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Is Kinaxis too risky at these levels?

Canadian supply chain management software company Kinaxis (Kinaxis Stock Quote, Charts, News, Analysts, Financials TSX:KXS) has been a winner of a stock to own over the past couple of years, including more recently when the stock jumped about 40 per cent since June.

But those gains along with some worries about the company’s client base have portfolio manager Darren Sissons sitting on the sidelines for now.

“The company has performed very well, and if you’ve been an owner for a long period of time you’ve been richly rewarded,” said Sissons, vice-president and partner at Campbell, Lee & Ross, who spoke on BNN Bloomberg on Wednesday. 

“I really only have two comments on [Kinaxis]. One is that we should have bought it, and I can flag a few friends who have told me to do that,” Sissons said. “But the challenge, really, that I’ve always had is I think it’s quite expensive and I think there’s a relatively small client base.”

Ottawa-headquartered Kinaxis has the Rapid Response concurrent planning platform that uses artificial intelligence to deliver a range of solutions including sales and operations planning, supply and demand-side planning and inventory management. The company has notched a list of big customer wins over the years from Unilever and car companies like Toyota to Honeywell, Qualcomm and defence giant Raytheon.

Demand for Kinaxis’ products grew over the pandemic as companies looked to firm up their supply chains amid the uncertain business environment. For 2020, the company saw revenue grow by 17 per cent to $224.2 million, with its SaaS-based software segment, the company’s largest, putting on 25 per cent to $148.9 million. (All figures in US dollars.)

“With the continued recovery of a more normal business environment, we expect our current momentum and positive outlook to drive a return to higher growth for 2022 and beyond. Our year-end sales pipeline grew more than 40 per cent from 2019, as manufacturers continue to recognize the urgency in driving hyper-agility in their supply chain,” said president and CEO John Sicard in a fourth quarter 2020 press release in March.

The company touted its growing pipeline as well as its operational organic and inorganic growth over the year, with key acquisitions including AI-based retail and CPG Demand Planning company Rubikloud for $60 million.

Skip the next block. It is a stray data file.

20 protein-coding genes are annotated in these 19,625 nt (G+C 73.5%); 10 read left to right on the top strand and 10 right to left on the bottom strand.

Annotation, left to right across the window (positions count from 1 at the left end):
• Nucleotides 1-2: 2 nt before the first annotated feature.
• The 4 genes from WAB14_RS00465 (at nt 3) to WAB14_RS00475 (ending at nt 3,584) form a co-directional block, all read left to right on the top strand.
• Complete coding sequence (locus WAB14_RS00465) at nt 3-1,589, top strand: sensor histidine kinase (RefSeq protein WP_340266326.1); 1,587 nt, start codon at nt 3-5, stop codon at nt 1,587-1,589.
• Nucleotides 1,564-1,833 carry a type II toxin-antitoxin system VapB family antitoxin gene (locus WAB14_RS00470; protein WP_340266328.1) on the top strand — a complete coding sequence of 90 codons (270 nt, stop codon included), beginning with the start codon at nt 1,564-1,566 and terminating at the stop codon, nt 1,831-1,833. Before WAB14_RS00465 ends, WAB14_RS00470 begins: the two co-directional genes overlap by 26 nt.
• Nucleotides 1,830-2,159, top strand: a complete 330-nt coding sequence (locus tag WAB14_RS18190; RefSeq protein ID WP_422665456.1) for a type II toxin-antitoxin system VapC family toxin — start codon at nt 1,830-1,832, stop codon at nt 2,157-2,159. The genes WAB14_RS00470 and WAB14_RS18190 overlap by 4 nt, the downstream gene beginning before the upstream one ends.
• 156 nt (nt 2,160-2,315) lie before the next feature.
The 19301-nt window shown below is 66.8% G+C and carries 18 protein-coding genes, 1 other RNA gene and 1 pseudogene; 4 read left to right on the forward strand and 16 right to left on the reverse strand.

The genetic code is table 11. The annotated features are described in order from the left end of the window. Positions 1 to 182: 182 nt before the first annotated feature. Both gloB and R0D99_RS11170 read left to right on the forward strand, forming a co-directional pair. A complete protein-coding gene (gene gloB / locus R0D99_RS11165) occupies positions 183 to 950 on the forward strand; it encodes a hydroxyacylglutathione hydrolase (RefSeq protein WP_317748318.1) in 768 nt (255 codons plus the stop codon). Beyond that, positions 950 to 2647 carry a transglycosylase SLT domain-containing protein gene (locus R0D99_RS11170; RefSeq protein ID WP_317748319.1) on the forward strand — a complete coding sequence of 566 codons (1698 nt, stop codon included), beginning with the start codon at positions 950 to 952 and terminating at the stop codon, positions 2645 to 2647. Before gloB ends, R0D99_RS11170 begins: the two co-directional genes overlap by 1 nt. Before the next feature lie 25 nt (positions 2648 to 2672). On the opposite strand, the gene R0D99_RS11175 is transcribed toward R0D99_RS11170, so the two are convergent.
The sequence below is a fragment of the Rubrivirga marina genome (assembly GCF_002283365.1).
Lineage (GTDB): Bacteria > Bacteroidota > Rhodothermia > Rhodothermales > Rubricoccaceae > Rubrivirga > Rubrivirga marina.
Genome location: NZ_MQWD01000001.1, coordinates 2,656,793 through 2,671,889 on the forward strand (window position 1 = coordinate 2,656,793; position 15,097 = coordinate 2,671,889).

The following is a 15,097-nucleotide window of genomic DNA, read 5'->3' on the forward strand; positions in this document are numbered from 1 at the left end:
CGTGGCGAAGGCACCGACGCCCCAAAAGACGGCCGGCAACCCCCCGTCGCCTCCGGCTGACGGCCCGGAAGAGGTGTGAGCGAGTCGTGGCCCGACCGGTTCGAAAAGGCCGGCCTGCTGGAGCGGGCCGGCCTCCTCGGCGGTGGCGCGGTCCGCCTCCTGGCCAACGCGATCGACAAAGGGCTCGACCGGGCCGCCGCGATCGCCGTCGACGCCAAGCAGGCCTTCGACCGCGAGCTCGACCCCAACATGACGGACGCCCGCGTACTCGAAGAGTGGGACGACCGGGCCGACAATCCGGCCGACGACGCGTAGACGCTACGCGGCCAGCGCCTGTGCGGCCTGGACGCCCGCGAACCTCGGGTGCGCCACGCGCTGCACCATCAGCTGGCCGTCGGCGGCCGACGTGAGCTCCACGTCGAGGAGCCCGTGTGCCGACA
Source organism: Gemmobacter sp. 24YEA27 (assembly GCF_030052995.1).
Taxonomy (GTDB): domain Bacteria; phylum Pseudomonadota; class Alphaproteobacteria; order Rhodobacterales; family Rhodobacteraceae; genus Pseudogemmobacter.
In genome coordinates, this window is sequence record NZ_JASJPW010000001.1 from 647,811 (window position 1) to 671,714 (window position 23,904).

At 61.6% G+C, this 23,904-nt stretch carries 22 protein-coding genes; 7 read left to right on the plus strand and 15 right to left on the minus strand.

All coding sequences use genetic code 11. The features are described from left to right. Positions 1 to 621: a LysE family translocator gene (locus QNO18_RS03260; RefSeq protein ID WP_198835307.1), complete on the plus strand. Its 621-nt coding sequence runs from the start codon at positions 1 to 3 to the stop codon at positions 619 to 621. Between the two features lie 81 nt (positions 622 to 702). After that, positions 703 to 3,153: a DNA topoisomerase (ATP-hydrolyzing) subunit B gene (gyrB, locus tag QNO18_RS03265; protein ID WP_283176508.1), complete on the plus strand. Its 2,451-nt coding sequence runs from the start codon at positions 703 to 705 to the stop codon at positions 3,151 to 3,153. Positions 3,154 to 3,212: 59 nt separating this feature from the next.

What’s happened so far in 2021? Seemingly more of the same, as the company, which delivers third quarter earnings on November 5, has remained upbeat on its growth trajectory.

In Kinaxis’ second quarter report delivered in August, Sicard said the company had experienced three consecutive quarter of strong business momentum.

“With all the well-known disruptions that supply chains have endured over the past year, we are seeing a heightened level of interest in the hyper-agility that only Kinaxis can bring to the planning process,” said Sicard in a press release.

”Compared to the first half of last year, we have won over twice the number of new customers, and our annual recurring revenue is 24 per cent higher than a year ago. We believe that these are excellent indicators of the positive trends in our business and give us even greater confidence in our expectation of a return to higher SaaS revenue growth next year,” he said.

But Sissons is less than sure that Kinaxis is the best place for investors’ money at the moment.

“When there’s a relatively small client base you have a client concentration risk and a revenue concentration risk, and given the valuation I just think that there are better opportunities around,” he said.

“But it’s a quality company, no doubt, and it has performed well. But that risk for us is just a little too great, so we have not chosen to partake in that company,” Sissons said.

Revenue for Kinaxis’ second quarter 2021 was down a slight two per cent from last year to $60.1 million, which broke down to $42.3 million in SaaS sales (up 18 per cent), $620,000 in Subscription term license sales (down 94 per cent), $14.0 million in Professional services (up 13 per cent) and $3.1 million in Maintenance and support (down three per cent).

On earnings, KXS’s Q2 adjusted EBITDA was down 68 per cent to $7.1 million and EPS was down 66 per cent to $0.11 per diluted share. On guidance, Kinaxis management has called for full 2021 revenue of $242-247 million, which would be up from the $224 million generated in 2020. It sees its SaaS business growing by 17-20 per cent for the year.

Last month, Kinaxis announced it had achieved carbon neutrality for the 2020 emissions from its operations. The company’s 2021 Global Impact Report states that of the 3921.21 tonnes of CO2 released through its business in 2020, 2390.41 tonnes were offset through Equinix’s renewable energy credits and the other 1,525 tonnes were offset through purchasing high-quality offsets in wind generation projects in India and the United States and a climate and ecosystems conservancy project in Newfoundland.

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About The Author /

Jayson is a writer, researcher and educator with a PhD in political philosophy from the University of Ottawa. His interests range from bioethics and innovations in the health sciences to governance, social justice and the history of ideas.
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